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Alcohol use disorders and mortality: a systematic review and meta-analysis

Authors

  • Michael Roerecke,

    Corresponding author
    1. Dalla Lana School of Public Health (DLSPH), University of Toronto, Toronto, ON, Canada
    • Centre for Addiction and Mental Health (CAMH), Toronto, ON, Canada
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  • Jürgen Rehm

    1. Centre for Addiction and Mental Health (CAMH), Toronto, ON, Canada
    2. Dalla Lana School of Public Health (DLSPH), University of Toronto, Toronto, ON, Canada
    3. Institute of Medical Science, University of Toronto, Toronto, ON, Canada
    4. Institute for Clinical Psychology and Psychotherapy, TU Dresden, Dresden, Germany
    5. Department of Psychiatry, University of Toronto, Toronto, ON, Canada
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Correspondence to: Michael Roerecke, Social and Epidemiological Research, Centre for Addiction and Mental Health (CAMH), 33 Russell Street, Toronto, ON, Canada M5S 2S1. E-mail: m.roerecke@web.de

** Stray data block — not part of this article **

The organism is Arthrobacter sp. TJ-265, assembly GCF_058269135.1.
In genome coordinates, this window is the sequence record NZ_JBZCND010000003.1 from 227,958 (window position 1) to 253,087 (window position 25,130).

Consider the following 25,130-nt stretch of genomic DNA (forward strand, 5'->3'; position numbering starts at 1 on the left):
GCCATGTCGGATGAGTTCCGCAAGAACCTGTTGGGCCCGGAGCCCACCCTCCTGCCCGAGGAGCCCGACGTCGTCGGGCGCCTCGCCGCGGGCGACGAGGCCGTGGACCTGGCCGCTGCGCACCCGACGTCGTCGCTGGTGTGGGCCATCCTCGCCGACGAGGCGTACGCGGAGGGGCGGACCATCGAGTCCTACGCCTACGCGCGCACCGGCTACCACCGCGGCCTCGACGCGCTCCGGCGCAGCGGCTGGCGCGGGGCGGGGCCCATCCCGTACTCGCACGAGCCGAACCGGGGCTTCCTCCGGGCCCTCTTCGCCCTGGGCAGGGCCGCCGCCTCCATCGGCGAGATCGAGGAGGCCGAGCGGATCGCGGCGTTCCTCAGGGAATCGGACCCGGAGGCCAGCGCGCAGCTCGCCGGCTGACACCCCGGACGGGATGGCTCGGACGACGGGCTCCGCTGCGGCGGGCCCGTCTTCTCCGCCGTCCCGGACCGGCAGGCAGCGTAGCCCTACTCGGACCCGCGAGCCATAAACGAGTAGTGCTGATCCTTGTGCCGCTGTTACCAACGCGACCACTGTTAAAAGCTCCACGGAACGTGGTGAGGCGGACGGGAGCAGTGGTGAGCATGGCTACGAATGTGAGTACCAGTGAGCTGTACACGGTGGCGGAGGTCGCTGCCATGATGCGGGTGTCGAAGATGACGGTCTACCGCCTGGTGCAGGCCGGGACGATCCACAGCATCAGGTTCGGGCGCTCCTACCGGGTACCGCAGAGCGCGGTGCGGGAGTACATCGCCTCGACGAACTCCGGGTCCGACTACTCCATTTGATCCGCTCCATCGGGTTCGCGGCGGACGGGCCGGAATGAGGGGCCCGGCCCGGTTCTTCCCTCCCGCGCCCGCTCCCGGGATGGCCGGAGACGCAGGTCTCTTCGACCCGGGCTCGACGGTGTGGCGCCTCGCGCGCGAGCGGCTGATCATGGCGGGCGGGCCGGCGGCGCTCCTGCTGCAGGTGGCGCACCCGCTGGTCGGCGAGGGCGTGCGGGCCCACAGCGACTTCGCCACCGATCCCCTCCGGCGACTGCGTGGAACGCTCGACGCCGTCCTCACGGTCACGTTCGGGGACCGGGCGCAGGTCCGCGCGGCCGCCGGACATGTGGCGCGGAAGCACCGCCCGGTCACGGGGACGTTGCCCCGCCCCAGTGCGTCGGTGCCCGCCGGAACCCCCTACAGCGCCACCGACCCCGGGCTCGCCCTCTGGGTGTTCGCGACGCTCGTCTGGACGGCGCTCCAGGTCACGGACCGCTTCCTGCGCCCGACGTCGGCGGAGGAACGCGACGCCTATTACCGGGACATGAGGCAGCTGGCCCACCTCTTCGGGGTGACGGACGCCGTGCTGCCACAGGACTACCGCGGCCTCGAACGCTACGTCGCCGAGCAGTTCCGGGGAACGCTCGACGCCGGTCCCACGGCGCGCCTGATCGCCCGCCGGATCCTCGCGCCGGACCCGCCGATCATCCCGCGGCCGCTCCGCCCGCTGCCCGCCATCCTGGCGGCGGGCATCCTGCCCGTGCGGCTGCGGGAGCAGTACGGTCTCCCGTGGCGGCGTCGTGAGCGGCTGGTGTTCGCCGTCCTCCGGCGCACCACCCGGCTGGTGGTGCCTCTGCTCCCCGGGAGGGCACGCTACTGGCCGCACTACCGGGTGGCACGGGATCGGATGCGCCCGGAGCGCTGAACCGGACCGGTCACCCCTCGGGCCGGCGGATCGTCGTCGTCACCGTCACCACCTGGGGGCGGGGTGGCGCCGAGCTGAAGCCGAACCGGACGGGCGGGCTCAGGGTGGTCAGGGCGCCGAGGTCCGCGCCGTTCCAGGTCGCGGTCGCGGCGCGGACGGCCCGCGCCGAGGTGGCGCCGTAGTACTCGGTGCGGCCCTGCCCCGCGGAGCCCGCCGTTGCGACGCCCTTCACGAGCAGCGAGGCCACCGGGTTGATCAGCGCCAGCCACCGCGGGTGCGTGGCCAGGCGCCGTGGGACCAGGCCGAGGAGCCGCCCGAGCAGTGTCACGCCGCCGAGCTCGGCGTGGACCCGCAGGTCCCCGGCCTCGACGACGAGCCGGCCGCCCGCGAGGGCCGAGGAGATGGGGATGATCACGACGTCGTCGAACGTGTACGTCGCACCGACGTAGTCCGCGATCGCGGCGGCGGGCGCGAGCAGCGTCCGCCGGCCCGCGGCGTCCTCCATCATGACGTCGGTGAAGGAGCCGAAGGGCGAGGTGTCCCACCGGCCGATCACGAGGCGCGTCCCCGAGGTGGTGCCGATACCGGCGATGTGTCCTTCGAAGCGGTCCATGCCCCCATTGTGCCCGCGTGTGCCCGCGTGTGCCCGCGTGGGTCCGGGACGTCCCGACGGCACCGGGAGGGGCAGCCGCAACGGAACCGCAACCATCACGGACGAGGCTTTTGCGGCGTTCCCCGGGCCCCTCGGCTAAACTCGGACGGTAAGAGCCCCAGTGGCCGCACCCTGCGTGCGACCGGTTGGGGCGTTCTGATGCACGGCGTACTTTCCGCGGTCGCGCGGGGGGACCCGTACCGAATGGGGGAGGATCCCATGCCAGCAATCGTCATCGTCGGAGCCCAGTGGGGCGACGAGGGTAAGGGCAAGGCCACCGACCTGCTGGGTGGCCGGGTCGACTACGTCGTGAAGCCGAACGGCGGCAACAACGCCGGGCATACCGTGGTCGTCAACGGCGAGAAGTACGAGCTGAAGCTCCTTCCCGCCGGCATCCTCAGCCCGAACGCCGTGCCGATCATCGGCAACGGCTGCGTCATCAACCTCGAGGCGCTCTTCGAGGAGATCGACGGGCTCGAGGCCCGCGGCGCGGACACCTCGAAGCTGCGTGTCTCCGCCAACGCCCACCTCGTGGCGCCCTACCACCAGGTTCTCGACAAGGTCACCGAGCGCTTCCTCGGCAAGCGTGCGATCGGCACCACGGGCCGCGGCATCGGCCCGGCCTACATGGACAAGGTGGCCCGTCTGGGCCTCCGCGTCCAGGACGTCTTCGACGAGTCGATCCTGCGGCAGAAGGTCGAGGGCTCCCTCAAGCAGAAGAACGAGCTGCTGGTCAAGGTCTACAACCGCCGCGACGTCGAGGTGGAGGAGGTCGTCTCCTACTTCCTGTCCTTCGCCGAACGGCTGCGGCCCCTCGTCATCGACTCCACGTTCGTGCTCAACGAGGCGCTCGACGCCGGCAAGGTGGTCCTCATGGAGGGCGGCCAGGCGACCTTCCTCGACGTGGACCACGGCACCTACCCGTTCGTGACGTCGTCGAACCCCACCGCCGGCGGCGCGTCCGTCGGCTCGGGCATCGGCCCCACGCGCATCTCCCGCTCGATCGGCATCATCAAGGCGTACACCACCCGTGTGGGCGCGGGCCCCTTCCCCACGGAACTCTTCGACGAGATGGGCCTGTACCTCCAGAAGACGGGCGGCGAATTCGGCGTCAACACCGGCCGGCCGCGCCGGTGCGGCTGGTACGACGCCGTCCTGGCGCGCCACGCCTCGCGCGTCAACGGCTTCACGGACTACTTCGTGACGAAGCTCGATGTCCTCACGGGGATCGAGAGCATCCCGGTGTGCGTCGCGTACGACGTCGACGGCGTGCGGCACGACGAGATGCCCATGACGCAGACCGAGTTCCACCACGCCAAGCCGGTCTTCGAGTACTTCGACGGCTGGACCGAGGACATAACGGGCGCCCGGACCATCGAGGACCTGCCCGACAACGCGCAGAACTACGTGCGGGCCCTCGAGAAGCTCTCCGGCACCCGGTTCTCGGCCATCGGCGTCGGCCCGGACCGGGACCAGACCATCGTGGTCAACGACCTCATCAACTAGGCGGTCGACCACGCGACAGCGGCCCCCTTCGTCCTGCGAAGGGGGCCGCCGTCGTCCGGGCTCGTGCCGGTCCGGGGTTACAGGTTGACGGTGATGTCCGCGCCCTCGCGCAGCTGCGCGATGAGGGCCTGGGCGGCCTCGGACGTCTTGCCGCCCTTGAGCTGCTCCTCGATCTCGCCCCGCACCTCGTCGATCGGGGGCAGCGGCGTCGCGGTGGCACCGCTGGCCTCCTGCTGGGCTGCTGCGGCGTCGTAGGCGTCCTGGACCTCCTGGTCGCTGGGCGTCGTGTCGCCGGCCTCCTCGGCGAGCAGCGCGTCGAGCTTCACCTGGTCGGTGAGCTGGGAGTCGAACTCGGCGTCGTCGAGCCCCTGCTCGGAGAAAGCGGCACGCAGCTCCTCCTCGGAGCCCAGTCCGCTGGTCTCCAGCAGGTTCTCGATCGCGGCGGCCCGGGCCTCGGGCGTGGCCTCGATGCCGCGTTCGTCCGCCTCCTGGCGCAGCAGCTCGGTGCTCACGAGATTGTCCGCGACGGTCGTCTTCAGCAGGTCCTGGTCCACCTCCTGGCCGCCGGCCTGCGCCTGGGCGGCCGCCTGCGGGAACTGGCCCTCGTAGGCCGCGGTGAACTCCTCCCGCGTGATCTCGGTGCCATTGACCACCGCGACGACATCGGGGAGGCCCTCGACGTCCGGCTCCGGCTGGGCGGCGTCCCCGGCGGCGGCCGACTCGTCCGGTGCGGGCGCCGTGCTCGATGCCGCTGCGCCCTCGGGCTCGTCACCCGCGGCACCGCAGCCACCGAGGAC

Abstract

Aims

To conduct a systematic review and meta-analysis on all-cause mortality in people with alcohol use disorders.

Methods

Using the Meta-analysis Of Observational Studies in Epidemiology (MOOSE) guidelines, studies were identified through MEDLINE, EMBASE, and Web of Science up to August, 2012. Prospective and historical cohort studies including a comparison of alcohol use disorder with a control group investigating all-cause mortality risk were included.

Results

This meta-analysis included 81 observational studies with 221 683 observed deaths among 853 722 people with alcohol use disorder. In men, the relative risk (RR) among clinical samples was 3.38 (95% confidence interval [CI]: 2.98–3.84); in women it was 4.57 (95% CI: 3.86–5.42). Alcohol use disorders identified in general population surveys showed a twofold higher risk compared with no alcohol use disorder in men; no data were available for women. RRs were markedly higher for those ≤40 years old (ninefold in men, 13-fold in women) while still being at least twofold among those aged 60 years or older.

Conclusions

Mortality in people with alcohol use disorders is markedly higher than thought previously. Women have generally higher mortality risks than men. Among all people with alcohol use disorders, people in younger age groups and people in treatment show substantially higher mortality risk than others in that group.

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